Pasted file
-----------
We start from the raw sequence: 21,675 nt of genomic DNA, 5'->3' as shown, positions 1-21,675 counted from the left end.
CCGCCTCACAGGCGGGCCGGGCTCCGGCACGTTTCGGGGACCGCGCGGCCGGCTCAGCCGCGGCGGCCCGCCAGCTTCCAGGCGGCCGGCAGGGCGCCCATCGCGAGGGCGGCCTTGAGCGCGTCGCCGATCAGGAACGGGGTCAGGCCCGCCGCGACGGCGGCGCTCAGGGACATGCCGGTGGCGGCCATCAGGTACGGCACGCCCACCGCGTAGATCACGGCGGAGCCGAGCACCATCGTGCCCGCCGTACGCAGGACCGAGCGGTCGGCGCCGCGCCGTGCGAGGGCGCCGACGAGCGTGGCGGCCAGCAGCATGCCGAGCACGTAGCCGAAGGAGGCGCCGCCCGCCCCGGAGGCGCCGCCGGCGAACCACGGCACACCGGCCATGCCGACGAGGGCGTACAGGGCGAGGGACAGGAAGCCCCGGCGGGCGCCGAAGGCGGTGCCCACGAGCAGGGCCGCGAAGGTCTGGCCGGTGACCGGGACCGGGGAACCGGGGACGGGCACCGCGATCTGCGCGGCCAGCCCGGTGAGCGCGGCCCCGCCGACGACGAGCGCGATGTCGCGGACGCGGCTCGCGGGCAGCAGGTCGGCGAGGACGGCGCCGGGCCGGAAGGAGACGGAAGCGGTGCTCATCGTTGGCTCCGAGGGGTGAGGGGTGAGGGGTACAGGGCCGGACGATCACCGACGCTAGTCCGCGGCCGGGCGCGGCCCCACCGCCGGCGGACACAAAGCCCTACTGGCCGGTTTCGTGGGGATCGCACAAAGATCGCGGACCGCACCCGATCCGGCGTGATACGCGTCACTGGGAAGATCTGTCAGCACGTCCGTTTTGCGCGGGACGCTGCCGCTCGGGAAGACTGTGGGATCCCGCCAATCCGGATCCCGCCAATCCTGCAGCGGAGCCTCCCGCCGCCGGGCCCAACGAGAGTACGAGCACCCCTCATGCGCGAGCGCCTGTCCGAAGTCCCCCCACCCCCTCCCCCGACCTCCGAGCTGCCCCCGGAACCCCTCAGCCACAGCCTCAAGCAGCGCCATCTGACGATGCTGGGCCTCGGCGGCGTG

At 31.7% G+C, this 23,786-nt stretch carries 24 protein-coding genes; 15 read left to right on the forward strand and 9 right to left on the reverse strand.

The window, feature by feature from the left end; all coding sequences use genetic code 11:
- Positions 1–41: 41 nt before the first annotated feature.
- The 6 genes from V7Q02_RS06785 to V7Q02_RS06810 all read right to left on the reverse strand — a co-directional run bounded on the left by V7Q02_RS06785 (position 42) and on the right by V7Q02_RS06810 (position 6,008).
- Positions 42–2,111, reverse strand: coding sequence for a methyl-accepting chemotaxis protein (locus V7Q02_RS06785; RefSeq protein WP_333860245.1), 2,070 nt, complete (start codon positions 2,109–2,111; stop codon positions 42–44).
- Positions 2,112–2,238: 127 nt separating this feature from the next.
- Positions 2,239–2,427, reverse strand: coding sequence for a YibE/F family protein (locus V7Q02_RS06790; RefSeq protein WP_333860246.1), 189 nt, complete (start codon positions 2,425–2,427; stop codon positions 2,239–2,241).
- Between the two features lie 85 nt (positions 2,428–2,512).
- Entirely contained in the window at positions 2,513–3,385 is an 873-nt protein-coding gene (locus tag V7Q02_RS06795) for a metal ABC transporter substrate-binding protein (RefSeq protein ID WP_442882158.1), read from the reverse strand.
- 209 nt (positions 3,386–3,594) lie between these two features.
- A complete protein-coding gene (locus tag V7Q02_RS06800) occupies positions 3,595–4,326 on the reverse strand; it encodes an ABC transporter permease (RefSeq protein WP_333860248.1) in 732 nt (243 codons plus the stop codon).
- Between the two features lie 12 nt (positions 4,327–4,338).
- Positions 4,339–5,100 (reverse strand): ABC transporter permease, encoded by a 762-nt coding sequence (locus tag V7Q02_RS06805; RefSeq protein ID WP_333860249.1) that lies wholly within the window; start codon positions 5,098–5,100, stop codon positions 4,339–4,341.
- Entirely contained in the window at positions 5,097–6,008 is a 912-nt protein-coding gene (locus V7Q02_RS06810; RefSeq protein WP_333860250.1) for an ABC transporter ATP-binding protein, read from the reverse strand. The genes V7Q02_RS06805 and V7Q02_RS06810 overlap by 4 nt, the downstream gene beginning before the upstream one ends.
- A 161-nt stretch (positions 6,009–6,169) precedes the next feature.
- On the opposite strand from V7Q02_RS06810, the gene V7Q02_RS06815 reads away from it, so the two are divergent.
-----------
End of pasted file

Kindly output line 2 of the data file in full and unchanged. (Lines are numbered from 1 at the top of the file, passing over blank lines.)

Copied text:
CCGCCTCACAGGCGGGCCGGGCTCCGGCACGTTTCGGGGACCGCGCGGCCGGCTCAGCCGCGGCGGCCCGCCAGCTTCCAGGCGGCCGGCAGGGCGCCCATCGCGAGGGCGGCCTTGAGCGCGTCGCCGATCAGGAACGGGGTCAGGCCCGCCGCGACGGCGGCGCTCAGGGACATGCCGGTGGCGGCCATCAGGTACGGCACGCCCACCGCGTAGATCACGGCGGAGCCGAGCACCATCGTGCCCGCCGTACGCAGGACCGAGCGGTCGGCGCCGCGCCGTGCGAGGGCGCCGACGAGCGTGGCGGCCAGCAGCATGCCGAGCACGTAGCCGAAGGAGGCGCCGCCCGCCCCGGAGGCGCCGCCGGCGAACCACGGCACACCGGCCATGCCGACGAGGGCGTACAGGGCGAGGGACAGGAAGCCCCGGCGGGCGCCGAAGGCGGTGCCCACGAGCAGGGCCGCGAAGGTCTGGCCGGTGACCGGGACCGGGGAACCGGGGACGGGCACCGCGATCTGCGCGGCCAGCCCGGTGAGCGCGGCCCCGCCGACGACGAGCGCGATGTCGCGGACGCGGCTCGCGGGCAGCAGGTCGGCGAGGACGGCGCCGGGCCGGAAGGAGACGGAAGCGGTGCTCATCGTTGGCTCCGAGGGGTGAGGGGTGAGGGGTACAGGGCCGGACGATCACCGACGCTAGTCCGCGGCCGGGCGCGGCCCCACCGCCGGCGGACACAAAGCCCTACTGGCCGGTTTCGTGGGGATCGCACAAAGATCGCGGACCGCACCCGATCCGGCGTGATACGCGTCACTGGGAAGATCTGTCAGCACGTCCGTTTTGCGCGGGACGCTGCCGCTCGGGAAGACTGTGGGATCCCGCCAATCCGGATCCCGCCAATCCTGCAGCGGAGCCTCCCGCCGCCGGGCCCAACGAGAGTACGAGCACCCCTCATGCGCGAGCGCCTGTCCGAAGTCCCCCCACCCCCTCCCCCGACCTCCGAGCTGCCCCCGGAACCCCTCAGCCACAGCCTCAAGCAGCGCCATCTGACGATGCTGGGCCTCGGCGGCGTG